Good leaders never hide behind the authority of another leader. Instead, they have the courage to own their convictions and the influence to lead in that direction.
When we are trusted with authority by God and man, we are expected to step up into that authority and use it. Furthermore, we are expected to use it wisely for the good of others and the glory of God.Good leaders never hide behind the authority of another leader. Instead, they have the courage to own their convictions and the influence to lead in that direction.Click & Tweet!
3) Leading beyond your authority
There exists inside many leaders, potentially all of us, the temptation to lead beyond our stated authority.
This is different than taking the necessary initiative to solve problems and make things happen. It’s when we overstep into areas we were never asked to lead that it becomes a problem. It’s a fine line, but deep down, we know the difference between influence and interfering.
One good way to test this is to ask these questions:
- Are you leading to make a contribution or attempting to control?
- Are you tired and leading under sustained pressure?
- Are you attempting to effect change in an area you’ve been asked not to?
There is always a tension between taking initiative and leading beyond our scope. A good way to bridge the gap is to keep honest communication open and without repercussions.
4) Separating authority from responsibility
It’s a sign of healthy leadership if we first sense and embrace the weight of increasing responsibility more than the satisfaction of the increasing authority.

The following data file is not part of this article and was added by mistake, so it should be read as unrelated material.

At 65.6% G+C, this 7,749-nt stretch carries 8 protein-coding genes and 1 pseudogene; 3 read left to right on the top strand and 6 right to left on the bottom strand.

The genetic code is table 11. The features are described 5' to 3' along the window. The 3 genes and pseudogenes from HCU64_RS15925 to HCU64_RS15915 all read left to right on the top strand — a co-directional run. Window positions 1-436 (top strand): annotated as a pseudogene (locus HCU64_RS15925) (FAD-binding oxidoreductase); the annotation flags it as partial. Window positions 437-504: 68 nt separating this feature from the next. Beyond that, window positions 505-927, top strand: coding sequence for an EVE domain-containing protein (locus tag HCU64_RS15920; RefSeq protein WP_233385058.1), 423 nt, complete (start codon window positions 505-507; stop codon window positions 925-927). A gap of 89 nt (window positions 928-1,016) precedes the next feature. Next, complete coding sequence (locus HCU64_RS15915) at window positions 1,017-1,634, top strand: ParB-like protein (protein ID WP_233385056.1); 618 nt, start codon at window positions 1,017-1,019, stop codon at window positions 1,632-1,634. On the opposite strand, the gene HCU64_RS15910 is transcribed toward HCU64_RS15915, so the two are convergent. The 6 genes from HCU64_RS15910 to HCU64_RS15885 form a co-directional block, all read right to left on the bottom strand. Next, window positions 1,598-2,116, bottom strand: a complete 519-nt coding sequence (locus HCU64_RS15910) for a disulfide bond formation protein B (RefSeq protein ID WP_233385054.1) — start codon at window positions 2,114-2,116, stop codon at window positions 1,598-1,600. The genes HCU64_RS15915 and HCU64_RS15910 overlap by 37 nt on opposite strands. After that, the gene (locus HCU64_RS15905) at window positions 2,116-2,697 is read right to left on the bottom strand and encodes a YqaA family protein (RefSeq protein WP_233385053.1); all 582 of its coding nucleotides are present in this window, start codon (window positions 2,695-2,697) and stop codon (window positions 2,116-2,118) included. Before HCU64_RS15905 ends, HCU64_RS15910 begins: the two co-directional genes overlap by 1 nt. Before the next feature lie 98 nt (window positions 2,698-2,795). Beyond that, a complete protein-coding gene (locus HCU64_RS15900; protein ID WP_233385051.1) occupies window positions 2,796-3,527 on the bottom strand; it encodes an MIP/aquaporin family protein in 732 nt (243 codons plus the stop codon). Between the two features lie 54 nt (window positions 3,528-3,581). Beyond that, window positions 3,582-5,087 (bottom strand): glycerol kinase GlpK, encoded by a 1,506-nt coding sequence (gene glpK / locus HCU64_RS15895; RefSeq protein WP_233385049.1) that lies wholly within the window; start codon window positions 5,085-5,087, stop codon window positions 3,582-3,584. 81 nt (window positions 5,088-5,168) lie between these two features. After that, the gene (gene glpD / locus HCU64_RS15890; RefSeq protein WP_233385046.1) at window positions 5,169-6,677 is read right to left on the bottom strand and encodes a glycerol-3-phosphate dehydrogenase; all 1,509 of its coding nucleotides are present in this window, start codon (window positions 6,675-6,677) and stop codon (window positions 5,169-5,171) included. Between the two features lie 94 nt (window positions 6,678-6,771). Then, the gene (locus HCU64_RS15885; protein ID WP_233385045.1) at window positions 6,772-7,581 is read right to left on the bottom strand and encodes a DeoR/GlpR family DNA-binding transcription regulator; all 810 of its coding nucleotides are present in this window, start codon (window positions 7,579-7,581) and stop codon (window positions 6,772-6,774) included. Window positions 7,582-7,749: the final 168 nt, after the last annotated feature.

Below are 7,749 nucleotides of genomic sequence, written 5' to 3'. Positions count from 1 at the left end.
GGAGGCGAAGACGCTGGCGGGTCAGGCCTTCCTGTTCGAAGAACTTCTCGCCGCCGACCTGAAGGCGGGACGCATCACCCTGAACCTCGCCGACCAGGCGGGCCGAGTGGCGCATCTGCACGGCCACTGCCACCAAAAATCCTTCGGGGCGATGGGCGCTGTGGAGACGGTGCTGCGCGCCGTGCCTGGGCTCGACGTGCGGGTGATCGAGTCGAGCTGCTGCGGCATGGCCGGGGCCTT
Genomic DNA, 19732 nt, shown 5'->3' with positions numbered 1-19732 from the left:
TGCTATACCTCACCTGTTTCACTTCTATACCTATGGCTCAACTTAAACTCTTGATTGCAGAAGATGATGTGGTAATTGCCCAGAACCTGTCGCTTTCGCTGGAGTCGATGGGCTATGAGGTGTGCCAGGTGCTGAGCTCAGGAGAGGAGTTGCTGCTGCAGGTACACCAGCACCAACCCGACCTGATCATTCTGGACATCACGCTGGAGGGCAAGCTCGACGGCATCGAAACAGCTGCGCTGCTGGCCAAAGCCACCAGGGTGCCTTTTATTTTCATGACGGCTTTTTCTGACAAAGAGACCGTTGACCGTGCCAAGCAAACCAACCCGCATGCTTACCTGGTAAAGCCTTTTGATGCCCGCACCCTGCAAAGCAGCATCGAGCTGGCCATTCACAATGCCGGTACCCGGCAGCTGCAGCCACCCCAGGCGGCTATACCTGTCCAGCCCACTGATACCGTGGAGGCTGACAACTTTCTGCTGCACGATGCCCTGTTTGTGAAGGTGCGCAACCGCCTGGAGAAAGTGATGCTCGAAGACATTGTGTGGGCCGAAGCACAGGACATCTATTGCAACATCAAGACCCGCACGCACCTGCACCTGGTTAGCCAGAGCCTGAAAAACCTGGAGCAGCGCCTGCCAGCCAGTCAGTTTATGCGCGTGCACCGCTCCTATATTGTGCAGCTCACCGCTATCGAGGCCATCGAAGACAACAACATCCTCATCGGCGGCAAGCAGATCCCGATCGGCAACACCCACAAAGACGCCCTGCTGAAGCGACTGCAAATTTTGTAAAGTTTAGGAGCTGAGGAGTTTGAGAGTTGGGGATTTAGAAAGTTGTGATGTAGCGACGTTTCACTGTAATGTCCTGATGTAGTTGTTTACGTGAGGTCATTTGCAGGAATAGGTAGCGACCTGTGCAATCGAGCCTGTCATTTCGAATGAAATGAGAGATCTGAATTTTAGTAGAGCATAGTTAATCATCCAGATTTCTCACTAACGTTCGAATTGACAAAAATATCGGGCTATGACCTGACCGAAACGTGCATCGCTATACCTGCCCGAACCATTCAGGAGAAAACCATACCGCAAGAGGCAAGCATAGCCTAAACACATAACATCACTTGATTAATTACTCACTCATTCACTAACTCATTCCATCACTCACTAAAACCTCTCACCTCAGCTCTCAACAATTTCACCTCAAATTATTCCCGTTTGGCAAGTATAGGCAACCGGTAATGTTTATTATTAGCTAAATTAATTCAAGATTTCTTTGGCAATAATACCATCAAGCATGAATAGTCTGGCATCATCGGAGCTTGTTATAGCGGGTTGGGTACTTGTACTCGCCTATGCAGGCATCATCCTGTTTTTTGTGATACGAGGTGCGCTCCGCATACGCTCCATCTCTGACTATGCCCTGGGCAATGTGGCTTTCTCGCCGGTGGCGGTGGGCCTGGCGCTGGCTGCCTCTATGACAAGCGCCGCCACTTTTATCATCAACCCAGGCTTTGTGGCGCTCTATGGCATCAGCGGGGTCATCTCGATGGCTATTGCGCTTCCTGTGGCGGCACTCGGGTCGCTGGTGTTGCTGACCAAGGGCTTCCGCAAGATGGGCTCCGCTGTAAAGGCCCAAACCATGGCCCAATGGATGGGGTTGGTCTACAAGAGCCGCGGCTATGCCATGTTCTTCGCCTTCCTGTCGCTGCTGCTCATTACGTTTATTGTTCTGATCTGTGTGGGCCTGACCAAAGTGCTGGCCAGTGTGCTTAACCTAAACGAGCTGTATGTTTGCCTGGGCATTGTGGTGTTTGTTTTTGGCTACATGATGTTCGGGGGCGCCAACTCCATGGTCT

Jesus taught us that we should never use our authority to “lord it over” anyone.
25 Jesus called them together and said, “You know that the rulers of the Gentiles lord it over them, and their high officials exercise authority over them. 26 Not so with you. Instead, whoever wants to become great among you must be your servant, 27 and whoever wants to be first must be your slave— 28 just as the Son of Man did not come to be served, but to serve, and to give his life as a ransom for many.”
Authority is good and needed, but not if embraced strictly in the realm of power. Jesus had all authority but submitted it to His Father in Heaven.
Jesus submitted His authority to the Kingdom purpose of His Father. Therefore, each of us must know who we submit to.
Good leaders use their spiritual authority to fulfill the responsibilities of their leadership, nothing more, nothing less.Jesus submitted His authority to the Kingdom purpose of His Father. Therefore, each of us must know who we submit to.Click & Tweet!
5) Leading beyond your walk with God
God is the divine source of our spiritual authority, which He gives through the Holy Spirit.
Spiritual authority, however, is not a switch that God flips on or off. We have a part as well. For example, to consistently practice:
For more in-depth on these five virtues, please see this post, “Five Steps on a Lifelong Path to Spiritual Authority”
The point here is that it’s very difficult to live out the spiritual authority of God if you don’t live in the spiritual practices to remain close to God.
This does not suggest that perfect leadership is the goal; that’s unrealistic. But it’s very difficult, if not impossible, to lead from a sense of supernatural authority (the power of God) and not be in close communion with Him.
For example, how can we, with any spiritual authority, declare the power of prayer if we don’t live out the practice of prayer?